The following commands are used to find files. “ls” is good for finding files if you already know approximately where they are, but sometimes you need more powerful tools such as these:
|which||Shows the full path of shell commands found in your path. For example, if you want to know exactly where the “grep” command is located on the filesystem, you can type “which grep”. The output should be something like:
|whereis||Locates the program, source code, and manual page for a command (if all information is available). For example, to find out where “ls” and its man page are, type: “whereis ls” The output will look something like:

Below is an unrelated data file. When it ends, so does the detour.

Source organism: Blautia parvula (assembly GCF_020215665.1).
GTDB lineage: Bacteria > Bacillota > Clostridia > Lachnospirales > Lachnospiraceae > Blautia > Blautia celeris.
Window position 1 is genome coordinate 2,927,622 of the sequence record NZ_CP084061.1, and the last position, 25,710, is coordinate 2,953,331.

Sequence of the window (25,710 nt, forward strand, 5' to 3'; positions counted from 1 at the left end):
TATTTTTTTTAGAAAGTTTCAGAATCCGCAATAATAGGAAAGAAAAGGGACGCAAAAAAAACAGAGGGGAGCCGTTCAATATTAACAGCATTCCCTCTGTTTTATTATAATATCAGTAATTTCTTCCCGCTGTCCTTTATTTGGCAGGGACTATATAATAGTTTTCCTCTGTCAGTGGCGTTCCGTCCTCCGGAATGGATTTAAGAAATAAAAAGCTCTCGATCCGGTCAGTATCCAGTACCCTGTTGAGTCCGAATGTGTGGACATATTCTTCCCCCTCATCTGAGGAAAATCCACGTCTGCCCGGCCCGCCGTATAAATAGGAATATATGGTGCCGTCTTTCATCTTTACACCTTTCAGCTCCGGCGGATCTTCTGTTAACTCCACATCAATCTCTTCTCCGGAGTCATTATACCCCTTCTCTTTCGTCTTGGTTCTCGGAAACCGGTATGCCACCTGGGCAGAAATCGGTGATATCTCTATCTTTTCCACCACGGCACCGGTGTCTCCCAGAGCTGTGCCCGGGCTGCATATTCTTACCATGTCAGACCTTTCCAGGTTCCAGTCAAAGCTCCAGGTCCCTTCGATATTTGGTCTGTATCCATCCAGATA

ls: /bin/ls /usr/share/man/man1/ls.1.gz
|locate||A quick way to search for files anywhere on the filesystem. For example, you can find all files and directories that contain the name “mozilla” by typing:
|find||A very powerful command, but sometimes tricky to use. It can be used to search for files matching certain patterns, as well as many other types of searches. A simple example is:
find . -name \*mp3
This example starts searching in the current directory “.” and all subdirectories, looking for files with “mp3” at the end of their names.